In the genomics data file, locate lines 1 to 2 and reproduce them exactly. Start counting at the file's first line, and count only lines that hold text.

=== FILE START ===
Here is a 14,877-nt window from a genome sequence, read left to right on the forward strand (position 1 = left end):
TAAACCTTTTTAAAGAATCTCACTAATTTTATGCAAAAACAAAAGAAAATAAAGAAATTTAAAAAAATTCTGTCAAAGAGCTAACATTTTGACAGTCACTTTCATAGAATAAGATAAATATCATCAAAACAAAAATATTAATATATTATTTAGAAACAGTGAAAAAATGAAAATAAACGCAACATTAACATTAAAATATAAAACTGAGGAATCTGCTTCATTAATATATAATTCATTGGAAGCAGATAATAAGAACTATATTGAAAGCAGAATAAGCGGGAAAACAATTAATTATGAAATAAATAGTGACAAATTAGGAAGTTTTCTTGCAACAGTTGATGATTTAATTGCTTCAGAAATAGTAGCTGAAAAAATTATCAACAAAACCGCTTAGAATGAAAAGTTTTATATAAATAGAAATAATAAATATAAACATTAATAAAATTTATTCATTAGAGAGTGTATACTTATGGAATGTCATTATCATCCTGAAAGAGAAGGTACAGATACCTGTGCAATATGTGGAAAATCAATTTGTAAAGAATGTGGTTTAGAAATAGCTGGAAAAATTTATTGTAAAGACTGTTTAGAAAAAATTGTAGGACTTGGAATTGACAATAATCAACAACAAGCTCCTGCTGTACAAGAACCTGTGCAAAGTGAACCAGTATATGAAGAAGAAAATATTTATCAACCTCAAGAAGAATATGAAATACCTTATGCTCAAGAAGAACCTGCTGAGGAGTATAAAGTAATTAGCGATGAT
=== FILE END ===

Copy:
Here is a 14,877-nt window from a genome sequence, read left to right on the forward strand (position 1 = left end):
TAAACCTTTTTAAAGAATCTCACTAATTTTATGCAAAAACAAAAGAAAATAAAGAAATTTAAAAAAATTCTGTCAAAGAGCTAACATTTTGACAGTCACTTTCATAGAATAAGATAAATATCATCAAAACAAAAATATTAATATATTATTTAGAAACAGTGAAAAAATGAAAATAAACGCAACATTAACATTAAAATATAAAACTGAGGAATCTGCTTCATTAATATATAATTCATTGGAAGCAGATAATAAGAACTATATTGAAAGCAGAATAAGCGGGAAAACAATTAATTATGAAATAAATAGTGACAAATTAGGAAGTTTTCTTGCAACAGTTGATGATTTAATTGCTTCAGAAATAGTAGCTGAAAAAATTATCAACAAAACCGCTTAGAATGAAAAGTTTTATATAAATAGAAATAATAAATATAAACATTAATAAAATTTATTCATTAGAGAGTGTATACTTATGGAATGTCATTATCATCCTGAAAGAGAAGGTACAGATACCTGTGCAATATGTGGAAAATCAATTTGTAAAGAATGTGGTTTAGAAATAGCTGGAAAAATTTATTGTAAAGACTGTTTAGAAAAAATTGTAGGACTTGGAATTGACAATAATCAACAACAAGCTCCTGCTGTACAAGAACCTGTGCAAAGTGAACCAGTATATGAAGAAGAAAATATTTATCAACCTCAAGAAGAATATGAAATACCTTATGCTCAAGAAGAACCTGCTGAGGAGTATAAAGTAATTAGCGATGAT